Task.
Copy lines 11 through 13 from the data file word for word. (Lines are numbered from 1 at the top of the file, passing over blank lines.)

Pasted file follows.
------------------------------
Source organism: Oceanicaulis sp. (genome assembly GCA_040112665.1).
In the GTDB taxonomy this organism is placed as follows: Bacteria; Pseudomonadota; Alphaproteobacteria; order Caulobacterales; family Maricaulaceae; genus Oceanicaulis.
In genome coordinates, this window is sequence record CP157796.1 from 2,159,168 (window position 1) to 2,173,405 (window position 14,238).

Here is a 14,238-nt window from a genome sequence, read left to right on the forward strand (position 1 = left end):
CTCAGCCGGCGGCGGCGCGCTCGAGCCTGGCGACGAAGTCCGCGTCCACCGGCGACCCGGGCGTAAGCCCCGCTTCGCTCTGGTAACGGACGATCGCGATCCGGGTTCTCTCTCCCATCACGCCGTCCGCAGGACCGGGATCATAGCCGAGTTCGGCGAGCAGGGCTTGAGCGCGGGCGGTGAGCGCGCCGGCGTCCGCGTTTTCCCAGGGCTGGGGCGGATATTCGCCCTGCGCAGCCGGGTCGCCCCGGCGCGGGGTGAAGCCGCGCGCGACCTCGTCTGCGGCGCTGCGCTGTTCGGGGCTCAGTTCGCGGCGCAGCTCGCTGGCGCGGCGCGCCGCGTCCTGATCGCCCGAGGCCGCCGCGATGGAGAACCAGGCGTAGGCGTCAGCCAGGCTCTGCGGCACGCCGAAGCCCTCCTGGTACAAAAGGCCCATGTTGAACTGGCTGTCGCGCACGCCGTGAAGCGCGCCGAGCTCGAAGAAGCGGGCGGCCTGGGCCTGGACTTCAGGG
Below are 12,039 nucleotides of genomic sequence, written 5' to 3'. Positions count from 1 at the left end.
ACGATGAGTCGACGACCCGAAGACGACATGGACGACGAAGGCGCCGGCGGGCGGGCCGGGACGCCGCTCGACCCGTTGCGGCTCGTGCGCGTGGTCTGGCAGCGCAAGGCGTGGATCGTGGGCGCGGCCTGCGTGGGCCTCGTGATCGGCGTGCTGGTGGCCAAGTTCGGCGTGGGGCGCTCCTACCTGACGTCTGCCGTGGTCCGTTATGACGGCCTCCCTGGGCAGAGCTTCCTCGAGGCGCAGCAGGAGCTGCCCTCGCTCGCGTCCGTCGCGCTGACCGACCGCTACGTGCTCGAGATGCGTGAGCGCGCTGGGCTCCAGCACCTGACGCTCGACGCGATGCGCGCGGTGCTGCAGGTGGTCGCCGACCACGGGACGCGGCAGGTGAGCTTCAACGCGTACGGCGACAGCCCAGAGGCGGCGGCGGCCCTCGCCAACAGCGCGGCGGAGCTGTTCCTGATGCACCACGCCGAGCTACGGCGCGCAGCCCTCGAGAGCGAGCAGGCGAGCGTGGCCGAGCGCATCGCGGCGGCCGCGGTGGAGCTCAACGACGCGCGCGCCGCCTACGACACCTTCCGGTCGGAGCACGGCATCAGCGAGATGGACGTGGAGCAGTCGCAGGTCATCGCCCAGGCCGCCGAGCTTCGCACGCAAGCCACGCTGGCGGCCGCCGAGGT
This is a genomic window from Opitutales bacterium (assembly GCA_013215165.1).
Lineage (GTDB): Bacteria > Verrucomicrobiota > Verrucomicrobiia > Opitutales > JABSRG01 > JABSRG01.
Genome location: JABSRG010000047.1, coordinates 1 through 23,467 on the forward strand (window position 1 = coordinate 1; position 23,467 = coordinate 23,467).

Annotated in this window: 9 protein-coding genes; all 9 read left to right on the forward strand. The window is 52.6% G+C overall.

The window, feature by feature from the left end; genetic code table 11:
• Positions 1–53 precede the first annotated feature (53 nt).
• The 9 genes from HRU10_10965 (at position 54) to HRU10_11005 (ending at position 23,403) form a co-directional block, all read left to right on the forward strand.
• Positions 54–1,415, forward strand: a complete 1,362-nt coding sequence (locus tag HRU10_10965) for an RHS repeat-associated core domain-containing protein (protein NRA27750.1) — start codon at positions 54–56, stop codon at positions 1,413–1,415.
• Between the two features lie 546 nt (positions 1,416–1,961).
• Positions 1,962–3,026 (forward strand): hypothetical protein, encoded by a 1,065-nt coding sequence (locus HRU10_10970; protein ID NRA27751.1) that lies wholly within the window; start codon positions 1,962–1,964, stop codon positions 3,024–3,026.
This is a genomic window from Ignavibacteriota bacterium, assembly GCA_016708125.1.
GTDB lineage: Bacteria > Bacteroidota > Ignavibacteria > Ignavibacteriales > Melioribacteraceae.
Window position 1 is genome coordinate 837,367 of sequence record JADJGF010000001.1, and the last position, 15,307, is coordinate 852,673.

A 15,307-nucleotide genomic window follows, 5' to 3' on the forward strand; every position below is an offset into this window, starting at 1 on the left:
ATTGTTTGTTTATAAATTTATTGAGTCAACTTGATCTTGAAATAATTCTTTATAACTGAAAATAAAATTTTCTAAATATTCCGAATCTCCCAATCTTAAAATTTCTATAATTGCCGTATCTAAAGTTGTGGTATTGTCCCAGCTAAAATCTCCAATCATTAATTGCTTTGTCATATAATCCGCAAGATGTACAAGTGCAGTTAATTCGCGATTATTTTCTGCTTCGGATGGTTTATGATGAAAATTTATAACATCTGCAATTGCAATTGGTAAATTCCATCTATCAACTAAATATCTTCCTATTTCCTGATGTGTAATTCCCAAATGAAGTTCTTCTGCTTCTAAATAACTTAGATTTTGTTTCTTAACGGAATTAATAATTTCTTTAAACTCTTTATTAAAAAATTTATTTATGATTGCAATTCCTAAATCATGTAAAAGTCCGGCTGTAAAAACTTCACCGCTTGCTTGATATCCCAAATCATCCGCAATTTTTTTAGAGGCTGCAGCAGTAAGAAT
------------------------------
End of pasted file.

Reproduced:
Annotated in this window: 9 protein-coding genes; all 9 read left to right on the forward strand. The window is 52.6% G+C overall.

The window, feature by feature from the left end; genetic code table 11:
• Positions 1–53 precede the first annotated feature (53 nt).